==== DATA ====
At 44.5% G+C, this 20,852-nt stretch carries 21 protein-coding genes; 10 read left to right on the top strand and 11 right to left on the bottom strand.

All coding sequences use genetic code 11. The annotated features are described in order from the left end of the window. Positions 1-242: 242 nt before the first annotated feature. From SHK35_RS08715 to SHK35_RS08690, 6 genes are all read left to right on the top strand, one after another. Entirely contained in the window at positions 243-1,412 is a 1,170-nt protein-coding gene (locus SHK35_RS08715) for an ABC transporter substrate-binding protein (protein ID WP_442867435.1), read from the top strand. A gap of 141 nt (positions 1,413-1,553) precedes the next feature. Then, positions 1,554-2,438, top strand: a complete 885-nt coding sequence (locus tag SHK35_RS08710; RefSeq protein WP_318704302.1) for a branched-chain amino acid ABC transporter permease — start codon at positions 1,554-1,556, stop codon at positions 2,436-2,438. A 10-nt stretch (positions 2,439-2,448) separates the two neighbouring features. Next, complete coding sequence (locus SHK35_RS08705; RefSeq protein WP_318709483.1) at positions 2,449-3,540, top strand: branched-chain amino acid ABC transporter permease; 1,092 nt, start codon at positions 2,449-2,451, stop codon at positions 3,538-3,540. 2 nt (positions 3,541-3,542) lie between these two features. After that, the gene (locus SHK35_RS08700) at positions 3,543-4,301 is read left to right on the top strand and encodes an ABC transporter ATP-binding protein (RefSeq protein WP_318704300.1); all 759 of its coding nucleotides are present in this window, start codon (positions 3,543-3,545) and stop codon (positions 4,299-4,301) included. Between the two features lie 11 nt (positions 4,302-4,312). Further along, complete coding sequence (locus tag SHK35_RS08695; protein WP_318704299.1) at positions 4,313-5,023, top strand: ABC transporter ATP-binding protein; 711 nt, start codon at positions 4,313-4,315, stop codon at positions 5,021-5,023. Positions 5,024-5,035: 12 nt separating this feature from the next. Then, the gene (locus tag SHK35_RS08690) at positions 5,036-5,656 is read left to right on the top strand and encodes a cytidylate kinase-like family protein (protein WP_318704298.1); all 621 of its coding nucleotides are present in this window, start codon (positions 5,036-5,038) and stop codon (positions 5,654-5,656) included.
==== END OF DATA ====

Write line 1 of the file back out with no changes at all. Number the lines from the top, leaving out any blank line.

At 44.5% G+C, this 20,852-nt stretch carries 21 protein-coding genes; 10 read left to right on the top strand and 11 right to left on the bottom strand.